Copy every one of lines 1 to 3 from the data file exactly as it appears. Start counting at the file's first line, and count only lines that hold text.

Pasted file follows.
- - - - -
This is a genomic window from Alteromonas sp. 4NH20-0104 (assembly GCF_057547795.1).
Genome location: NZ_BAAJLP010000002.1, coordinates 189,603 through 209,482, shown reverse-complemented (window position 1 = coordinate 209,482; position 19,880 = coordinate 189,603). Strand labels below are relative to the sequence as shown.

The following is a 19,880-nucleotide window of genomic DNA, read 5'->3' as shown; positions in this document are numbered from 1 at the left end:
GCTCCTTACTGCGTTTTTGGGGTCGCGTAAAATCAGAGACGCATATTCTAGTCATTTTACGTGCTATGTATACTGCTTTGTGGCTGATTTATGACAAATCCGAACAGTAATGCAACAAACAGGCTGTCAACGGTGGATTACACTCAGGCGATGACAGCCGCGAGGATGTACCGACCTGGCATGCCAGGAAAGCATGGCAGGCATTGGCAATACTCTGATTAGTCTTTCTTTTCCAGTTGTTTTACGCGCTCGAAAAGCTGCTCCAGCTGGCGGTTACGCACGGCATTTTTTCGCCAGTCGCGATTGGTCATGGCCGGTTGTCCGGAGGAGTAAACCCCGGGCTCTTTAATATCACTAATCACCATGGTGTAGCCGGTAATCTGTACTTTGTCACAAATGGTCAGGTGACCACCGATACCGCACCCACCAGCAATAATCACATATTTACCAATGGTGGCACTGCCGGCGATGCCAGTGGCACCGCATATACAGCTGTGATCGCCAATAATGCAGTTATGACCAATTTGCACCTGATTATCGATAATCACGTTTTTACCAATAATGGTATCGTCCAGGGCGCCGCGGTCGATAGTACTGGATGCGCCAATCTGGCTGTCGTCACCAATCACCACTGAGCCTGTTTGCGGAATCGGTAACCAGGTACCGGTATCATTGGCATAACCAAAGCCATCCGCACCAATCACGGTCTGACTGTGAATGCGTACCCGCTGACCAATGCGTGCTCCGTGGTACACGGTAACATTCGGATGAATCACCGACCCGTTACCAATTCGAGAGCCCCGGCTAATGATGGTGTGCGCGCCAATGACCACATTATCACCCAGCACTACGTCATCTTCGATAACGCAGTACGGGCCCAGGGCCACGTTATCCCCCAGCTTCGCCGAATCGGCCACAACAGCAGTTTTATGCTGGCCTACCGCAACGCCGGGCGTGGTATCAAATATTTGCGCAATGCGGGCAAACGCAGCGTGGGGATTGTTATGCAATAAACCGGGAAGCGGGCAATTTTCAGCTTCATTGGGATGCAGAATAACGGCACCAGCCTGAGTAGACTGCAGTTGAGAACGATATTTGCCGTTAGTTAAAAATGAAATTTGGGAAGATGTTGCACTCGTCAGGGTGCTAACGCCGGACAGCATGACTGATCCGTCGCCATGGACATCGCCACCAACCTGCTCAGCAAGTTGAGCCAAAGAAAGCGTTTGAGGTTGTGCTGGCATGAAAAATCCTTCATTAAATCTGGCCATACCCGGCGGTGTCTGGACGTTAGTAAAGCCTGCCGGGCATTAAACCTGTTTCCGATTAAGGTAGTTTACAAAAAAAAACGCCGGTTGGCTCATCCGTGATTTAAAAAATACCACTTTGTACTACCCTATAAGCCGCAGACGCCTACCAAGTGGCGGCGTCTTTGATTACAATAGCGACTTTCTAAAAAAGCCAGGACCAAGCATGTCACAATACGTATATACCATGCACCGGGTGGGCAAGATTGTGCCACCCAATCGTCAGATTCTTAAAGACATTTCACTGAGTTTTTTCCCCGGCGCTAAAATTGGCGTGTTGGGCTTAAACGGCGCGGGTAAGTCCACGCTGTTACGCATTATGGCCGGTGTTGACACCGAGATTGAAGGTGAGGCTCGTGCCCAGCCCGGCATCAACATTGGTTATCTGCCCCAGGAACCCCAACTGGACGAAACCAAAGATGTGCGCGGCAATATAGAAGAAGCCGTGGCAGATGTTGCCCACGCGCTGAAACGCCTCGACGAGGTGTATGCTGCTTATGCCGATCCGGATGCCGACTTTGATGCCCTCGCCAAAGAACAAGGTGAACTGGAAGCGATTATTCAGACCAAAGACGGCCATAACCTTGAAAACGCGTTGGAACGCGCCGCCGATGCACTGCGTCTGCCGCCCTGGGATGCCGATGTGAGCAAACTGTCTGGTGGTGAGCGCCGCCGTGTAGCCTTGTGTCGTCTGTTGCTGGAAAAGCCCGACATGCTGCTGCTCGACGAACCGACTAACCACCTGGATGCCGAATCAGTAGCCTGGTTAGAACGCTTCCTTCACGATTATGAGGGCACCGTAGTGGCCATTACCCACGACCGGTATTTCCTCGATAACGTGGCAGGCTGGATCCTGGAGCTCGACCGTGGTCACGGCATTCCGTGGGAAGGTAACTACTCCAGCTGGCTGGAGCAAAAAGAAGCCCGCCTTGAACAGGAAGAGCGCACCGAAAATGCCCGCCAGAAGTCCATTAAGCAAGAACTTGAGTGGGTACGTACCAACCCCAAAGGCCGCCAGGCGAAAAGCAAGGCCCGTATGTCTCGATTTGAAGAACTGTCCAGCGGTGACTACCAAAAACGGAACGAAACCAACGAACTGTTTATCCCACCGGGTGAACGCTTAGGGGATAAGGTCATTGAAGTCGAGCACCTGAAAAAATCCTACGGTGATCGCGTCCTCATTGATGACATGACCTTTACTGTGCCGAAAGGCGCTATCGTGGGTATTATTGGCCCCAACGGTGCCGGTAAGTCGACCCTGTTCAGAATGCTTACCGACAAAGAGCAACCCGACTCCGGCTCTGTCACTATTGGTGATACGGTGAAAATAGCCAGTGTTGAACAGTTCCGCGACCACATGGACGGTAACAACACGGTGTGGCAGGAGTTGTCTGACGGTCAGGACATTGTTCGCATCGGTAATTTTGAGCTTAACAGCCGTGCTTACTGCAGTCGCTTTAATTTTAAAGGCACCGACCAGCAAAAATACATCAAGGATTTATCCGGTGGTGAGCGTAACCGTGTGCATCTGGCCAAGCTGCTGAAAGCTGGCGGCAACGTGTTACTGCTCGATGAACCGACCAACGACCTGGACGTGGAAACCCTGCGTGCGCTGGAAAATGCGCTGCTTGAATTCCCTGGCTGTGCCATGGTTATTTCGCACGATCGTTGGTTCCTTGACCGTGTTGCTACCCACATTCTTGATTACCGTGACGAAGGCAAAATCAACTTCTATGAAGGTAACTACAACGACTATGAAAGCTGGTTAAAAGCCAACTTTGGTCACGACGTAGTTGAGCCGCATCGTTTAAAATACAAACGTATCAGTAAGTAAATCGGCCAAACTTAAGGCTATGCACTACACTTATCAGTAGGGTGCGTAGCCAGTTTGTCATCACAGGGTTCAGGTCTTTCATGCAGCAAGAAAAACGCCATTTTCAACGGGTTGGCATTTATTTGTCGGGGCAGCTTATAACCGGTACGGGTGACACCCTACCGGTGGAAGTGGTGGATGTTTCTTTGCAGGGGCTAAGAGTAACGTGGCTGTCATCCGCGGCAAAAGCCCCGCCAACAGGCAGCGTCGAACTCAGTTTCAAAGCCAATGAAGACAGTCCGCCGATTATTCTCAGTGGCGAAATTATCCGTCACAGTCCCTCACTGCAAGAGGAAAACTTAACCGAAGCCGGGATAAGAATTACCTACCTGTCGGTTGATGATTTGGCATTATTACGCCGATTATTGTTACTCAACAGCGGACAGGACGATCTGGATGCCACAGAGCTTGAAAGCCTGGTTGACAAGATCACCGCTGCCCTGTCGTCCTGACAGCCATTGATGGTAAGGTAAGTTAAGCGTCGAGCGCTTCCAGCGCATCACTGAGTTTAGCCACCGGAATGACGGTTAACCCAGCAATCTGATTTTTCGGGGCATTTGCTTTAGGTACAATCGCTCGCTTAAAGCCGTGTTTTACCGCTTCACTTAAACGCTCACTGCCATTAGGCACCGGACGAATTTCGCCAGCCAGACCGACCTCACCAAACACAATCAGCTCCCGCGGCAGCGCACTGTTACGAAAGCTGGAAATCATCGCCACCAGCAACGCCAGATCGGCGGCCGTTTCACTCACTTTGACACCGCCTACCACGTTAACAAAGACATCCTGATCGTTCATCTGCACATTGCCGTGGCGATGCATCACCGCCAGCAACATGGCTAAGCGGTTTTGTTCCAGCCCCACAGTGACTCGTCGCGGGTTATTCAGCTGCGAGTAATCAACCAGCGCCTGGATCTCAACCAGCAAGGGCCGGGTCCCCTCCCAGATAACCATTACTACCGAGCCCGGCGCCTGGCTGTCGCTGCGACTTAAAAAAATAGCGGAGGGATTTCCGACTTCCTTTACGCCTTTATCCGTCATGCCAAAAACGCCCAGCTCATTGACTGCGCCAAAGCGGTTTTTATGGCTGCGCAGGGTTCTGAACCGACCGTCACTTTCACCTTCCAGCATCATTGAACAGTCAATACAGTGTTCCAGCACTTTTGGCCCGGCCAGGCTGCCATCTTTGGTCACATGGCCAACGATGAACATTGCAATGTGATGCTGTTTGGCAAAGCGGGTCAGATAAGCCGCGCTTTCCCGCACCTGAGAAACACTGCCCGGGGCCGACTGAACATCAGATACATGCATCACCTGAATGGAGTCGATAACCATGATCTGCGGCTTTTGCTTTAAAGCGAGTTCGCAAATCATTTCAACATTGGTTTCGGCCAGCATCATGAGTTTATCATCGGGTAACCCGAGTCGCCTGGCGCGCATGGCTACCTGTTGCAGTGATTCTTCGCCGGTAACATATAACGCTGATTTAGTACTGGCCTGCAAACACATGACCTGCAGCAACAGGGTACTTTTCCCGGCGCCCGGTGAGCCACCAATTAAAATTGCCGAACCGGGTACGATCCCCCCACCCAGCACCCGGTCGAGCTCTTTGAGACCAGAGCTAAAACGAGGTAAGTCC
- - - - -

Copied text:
This is a genomic window from Alteromonas sp. 4NH20-0104 (assembly GCF_057547795.1).
Genome location: NZ_BAAJLP010000002.1, coordinates 189,603 through 209,482, shown reverse-complemented (window position 1 = coordinate 209,482; position 19,880 = coordinate 189,603). Strand labels below are relative to the sequence as shown.

The following is a 19,880-nucleotide window of genomic DNA, read 5'->3' as shown; positions in this document are numbered from 1 at the left end: